The do’s and dont’s of adding a water feature to your home landscaping in the high desert.
Tucked into a backyard corner in an established northeast Bend neighborhood sits an oasis in the Central Oregon high desert. A slight waterfall cascades down a terrace of stacked slate into a small catchment from where the water recirculates up through the stone and back down again.
Blocking out sounds from passing cars and the chatter from neighbors, the waterfall was built by homeowner and experienced DIY-er Al Beekman. Beekman used slate given to him by a neighbor, a circulating water pump purchased at a Tumalo Community School auction and other materials.
Throughout Central Oregon you can find similar sanctuaries that can range in size and complexity, from a pond large enough for swimming to a single jar-style fountain. All provide respite from the high desert heat, relief from the sun’s glare, the soothing sound of flowing water and a haven for people, pets and wildlife.
While many of these projects share similar construction steps, they are usually only built by veteran DIY-ers or landscape professionals.
“If you’re going to build a pond—with or without a waterfall—you probably should get help,” advised Shannon Lester, who with her husband owns Blooming Desert, a landscaping design and build firm based in Powell Butte. “It isn’t just the cost of materials. There’s also the cost of repairs if things go wrong or if installation is incorrect,” added Suzanne Day Audette, a landscape architect and contractor who has been called in to redesign and replace leaky water features.
Almost every project starts with a shovel, and excavation can be particularly tricky here given the shallow layer of lava rock beneath the topsoil. Once the site is prepped, a layer of sand is added, followed by a pond liner. For smaller projects, premade pond forms can be used in place of the sand and liner. Some designs call for a fountain while others require the use of a pump and hose to circulate the water to the top of a waterfall. Both require electrical connections.
“You want to be careful whenever you’re working with electricity and water. And you also don’t want standing water,” said Audette. “You need the water to move quickly enough so that you have the sound, and you don’t also have a breeding area for mosquitoes or flies.”
Once the pond is built, plantings should be added to obscure the construction edges and to integrate the area with the rest of the landscape. Both designers agree that homeowners should consider several factors when adding a water feature. These include any homeowner association regulations, the location’s exposure to sun or shade, maintenance time (the larger the feature, the more the work), measures to combat evaporation, smart technology, safety for family members and pets, and the wildlife that the homeowners may, or may not, want to attract. A final important factor is schedule. According to Audette, the smartest planners make arrangements in the fall or early winter for the next spring or summer’s installation.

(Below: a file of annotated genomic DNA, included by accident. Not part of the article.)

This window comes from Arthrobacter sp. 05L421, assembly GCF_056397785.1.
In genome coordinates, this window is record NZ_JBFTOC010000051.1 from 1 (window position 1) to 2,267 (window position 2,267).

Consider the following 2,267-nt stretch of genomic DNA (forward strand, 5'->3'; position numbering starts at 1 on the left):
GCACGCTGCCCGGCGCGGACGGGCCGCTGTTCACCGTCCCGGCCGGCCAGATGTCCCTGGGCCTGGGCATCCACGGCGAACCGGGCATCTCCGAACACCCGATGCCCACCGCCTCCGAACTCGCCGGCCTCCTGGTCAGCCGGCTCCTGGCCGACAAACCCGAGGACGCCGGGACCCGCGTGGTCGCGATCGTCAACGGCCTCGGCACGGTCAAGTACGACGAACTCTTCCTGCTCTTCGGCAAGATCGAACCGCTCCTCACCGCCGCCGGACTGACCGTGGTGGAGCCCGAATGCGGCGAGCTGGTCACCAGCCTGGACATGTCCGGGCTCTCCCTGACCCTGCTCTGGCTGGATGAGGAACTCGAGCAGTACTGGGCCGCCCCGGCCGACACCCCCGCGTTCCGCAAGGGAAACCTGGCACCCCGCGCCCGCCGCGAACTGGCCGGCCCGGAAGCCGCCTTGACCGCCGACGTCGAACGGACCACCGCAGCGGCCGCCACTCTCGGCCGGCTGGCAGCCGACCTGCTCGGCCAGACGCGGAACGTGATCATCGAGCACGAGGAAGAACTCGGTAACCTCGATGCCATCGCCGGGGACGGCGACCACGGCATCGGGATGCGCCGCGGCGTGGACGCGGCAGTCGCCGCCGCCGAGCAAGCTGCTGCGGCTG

Pondless waterfalls, where water cascades down a boulder or series of rocks, through a gravel or stone bed and then recirculates to flow again, are becoming increasing popular. Lester and Audette recommend them rather than a pond in homes with children or pets or for those homeowners who want to encourage the local bird, bee and butterfly populations rather than deer or elk.
If you want immediate gratification, however, the shortest route to a water feature can be found at local garden centers, such as Landsystems Nursery or Tumalo Garden Market, which are only two of the many local outlets that sell fountains that are ready to plug and play. Fountains range in size and style from tiered concrete composite arrangements that would rival Rome’s Trevi Fountain to sleek ceramic jars to a small boulder outfitted with a bubbler.
There is a suitable design for every Central Oregon home. For Beekman, the water feature adds an extra level of enjoyment to his family’s backyard.
“The waterfall faces the house and the sound can also be heard inside,” he said. “It really drowns out the city noise and is just such a soothing sound.”